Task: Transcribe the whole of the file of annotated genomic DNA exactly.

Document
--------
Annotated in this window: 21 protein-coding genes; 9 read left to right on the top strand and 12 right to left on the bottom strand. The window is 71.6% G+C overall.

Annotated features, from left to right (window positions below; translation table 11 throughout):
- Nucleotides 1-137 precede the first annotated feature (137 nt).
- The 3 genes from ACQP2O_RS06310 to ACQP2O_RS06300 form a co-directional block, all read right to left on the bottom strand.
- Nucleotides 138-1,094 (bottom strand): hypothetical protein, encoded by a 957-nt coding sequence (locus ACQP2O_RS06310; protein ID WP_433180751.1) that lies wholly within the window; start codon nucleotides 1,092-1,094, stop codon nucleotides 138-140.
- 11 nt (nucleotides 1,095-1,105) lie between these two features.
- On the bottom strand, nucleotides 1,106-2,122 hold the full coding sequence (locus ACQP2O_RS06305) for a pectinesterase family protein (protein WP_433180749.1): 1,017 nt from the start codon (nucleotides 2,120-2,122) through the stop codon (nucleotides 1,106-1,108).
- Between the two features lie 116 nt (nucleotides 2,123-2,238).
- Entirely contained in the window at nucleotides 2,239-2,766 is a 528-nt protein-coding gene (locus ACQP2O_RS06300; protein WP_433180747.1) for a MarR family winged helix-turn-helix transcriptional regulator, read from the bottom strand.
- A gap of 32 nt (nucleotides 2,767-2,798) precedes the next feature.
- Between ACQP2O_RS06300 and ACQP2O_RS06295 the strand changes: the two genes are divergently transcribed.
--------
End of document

Annotated in this window: 21 protein-coding genes; 9 read left to right on the top strand and 12 right to left on the bottom strand. The window is 71.6% G+C overall.

Annotated features, from left to right (window positions below; translation table 11 throughout):
- Nucleotides 1-137 precede the first annotated feature (137 nt).
- The 3 genes from ACQP2O_RS06310 to ACQP2O_RS06300 form a co-directional block, all read right to left on the bottom strand.
- Nucleotides 138-1,094 (bottom strand): hypothetical protein, encoded by a 957-nt coding sequence (locus ACQP2O_RS06310; protein ID WP_433180751.1) that lies wholly within the window; start codon nucleotides 1,092-1,094, stop codon nucleotides 138-140.
- 11 nt (nucleotides 1,095-1,105) lie between these two features.
- On the bottom strand, nucleotides 1,106-2,122 hold the full coding sequence (locus ACQP2O_RS06305) for a pectinesterase family protein (protein WP_433180749.1): 1,017 nt from the start codon (nucleotides 2,120-2,122) through the stop codon (nucleotides 1,106-1,108).
- Between the two features lie 116 nt (nucleotides 2,123-2,238).
- Entirely contained in the window at nucleotides 2,239-2,766 is a 528-nt protein-coding gene (locus ACQP2O_RS06300; protein WP_433180747.1) for a MarR family winged helix-turn-helix transcriptional regulator, read from the bottom strand.
- A gap of 32 nt (nucleotides 2,767-2,798) precedes the next feature.
- Between ACQP2O_RS06300 and ACQP2O_RS06295 the strand changes: the two genes are divergently transcribed.